Now is a good time to make sure bookkeeping tasks are brought up to date — something that should be done at least once a month at minimum, said Louis Aldag, a certified public accountant who has worked with farm records for more than three decades.
Without tackling it regularly, it can be an “overwhelming task,” he said.
Months later, it is more difficult to remember the details. And this year there are a lot of details to remember with the different relief packages and other special COVID-19 payments, some of which aren’t settled yet, he said.
Any year, a farmer might have paid $100 cash for hay and not recorded it or might have had a receipt from purchases at Tractor Supply in his jeans’ pocket when his jeans went through the wash.
“Six months later you forgot what you purchased, and you don’t have the ticket,” Aldag said of the importance of recording information when it is fresh.
For 28 years, he worked for Farm Business Farm Management (FBFM), a cooperative educational program designed to assist farmers with management decision-making, before starting his own business 15 years ago. He has seen a number of unique accounting years.
It is important that your tax preparer understands all the aspects of your operation this year, including any coronavirus relief payments, crop insurance received, equipment bought, derecho damage payments, and timing of feeder livestock bought and sold, Aldag said.
Emily Carls, FBFM field staff, said the unique record-keeping challenges will likely continue in 2021.
The payout of a Syngenta lawsuit, settled in 2020, is one of the non-typical things farmers recorded last year. It added to miscellaneous taxable income, she said.
Farmers are also working with all the coronavirus pandemic relief payments under the USDA and the CARES Act, plus PPP payments and other grants, said Carls, agribusiness management program coordinator who also provides her expertise through a joint program with the Illinois Soybean Association.
It looks some like of these unique programs, and perhaps others, will extend into this year. It’s wise to check with your accountant, lender and FSA advisor to make sure you are taking advantage of all the opportunities available, she said.
Carls recommends reconciling your records with your bank statements as well.
“It’s a good step to make sure you have all the income and expenses,” she said.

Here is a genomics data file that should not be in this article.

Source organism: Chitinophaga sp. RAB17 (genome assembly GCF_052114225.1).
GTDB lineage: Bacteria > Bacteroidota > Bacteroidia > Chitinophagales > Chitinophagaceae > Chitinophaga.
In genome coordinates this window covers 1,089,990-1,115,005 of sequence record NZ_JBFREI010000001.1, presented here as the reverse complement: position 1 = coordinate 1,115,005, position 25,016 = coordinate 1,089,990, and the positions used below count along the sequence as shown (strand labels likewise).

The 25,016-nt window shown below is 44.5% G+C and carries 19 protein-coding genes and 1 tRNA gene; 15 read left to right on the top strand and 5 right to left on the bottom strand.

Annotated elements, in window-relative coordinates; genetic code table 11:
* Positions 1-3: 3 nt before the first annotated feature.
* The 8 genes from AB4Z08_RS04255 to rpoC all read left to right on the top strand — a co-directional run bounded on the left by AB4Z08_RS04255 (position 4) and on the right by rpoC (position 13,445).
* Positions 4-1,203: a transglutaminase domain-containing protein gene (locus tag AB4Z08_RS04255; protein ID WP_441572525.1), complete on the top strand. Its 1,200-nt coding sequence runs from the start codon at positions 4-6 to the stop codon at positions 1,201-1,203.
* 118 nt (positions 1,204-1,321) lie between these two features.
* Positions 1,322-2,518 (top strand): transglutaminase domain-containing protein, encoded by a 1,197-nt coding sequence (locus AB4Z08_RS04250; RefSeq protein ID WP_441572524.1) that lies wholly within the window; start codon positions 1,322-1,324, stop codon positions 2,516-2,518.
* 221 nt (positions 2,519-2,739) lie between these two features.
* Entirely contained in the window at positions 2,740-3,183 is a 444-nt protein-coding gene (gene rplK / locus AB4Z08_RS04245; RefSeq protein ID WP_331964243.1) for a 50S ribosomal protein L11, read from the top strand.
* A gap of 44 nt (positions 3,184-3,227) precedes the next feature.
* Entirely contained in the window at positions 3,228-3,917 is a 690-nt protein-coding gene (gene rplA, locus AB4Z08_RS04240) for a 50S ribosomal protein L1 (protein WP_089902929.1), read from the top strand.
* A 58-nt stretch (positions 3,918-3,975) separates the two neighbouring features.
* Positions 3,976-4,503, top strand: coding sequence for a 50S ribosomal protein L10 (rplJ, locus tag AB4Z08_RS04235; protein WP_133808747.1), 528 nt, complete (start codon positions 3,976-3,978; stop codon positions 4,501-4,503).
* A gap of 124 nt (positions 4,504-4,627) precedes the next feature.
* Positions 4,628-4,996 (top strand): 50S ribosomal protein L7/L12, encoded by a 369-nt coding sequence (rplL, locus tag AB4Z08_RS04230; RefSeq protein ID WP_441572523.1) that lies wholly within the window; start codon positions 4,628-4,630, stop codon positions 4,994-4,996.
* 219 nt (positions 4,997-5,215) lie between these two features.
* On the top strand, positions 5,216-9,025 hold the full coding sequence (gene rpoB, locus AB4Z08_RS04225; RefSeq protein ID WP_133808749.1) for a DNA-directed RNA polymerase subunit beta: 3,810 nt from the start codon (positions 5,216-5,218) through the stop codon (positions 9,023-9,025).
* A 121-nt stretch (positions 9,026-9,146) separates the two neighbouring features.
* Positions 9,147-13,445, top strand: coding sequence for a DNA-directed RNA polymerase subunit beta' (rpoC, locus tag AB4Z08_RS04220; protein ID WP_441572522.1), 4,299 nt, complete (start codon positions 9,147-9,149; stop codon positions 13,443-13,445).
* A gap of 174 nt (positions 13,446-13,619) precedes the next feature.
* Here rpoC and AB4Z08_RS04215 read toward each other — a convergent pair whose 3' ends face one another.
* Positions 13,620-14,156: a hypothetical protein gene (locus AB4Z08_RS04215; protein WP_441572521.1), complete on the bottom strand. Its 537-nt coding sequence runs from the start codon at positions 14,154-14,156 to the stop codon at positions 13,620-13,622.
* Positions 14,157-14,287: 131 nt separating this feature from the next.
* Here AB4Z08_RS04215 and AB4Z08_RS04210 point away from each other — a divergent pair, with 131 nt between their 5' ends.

She has the same general advice as other financial experts: “Try and stay on top of it” when managing bookkeeping tasks.
Options for farmers to tackle these tasks keep growing. One of the latest, Basic Accounting, was released on Jan. 14 by Traction.
The new software is a cloud-based farm accounting application that helps farmers manage their day-to-day cash accounting transactions from any connected device including phones and tablets, said Brian Stark, one of the founders.
He said it is similar to QuickBooks, a program many farmers are comfortable with, but has farm-specific options. For example, it allows grain farmers to allocate costs to certain fields or crops.
“Farmers want integrated options,” he said.
In the 1990s, Stark and fellow Traction founders, Ian Harley and Scott Nusbaum, helped build Farm Works Software, which was a leader with farmer-
friendly desktop software for any size of operation then. Needs have changed considerably since then. Now people want their programs available on their phones and tablets; desktops are too confining, Stark said.
He said this is just the first step — more advanced programs will be released for farm accounting throughout the year.
No matter the method used, the main thing is to avoid procrastinating on record keeping, according to Gary Schnitkey, University of Illinois ag economist.
“Most people have tasks that they don’t like but are important. It might be talking to a person that you dislike about something that needs to be done. It might be checking on your retirement portfolio. Record-keeping is one of those tasks for many people,” he said. “Ignoring those tasks don’t make them easier or result in a better outcome.”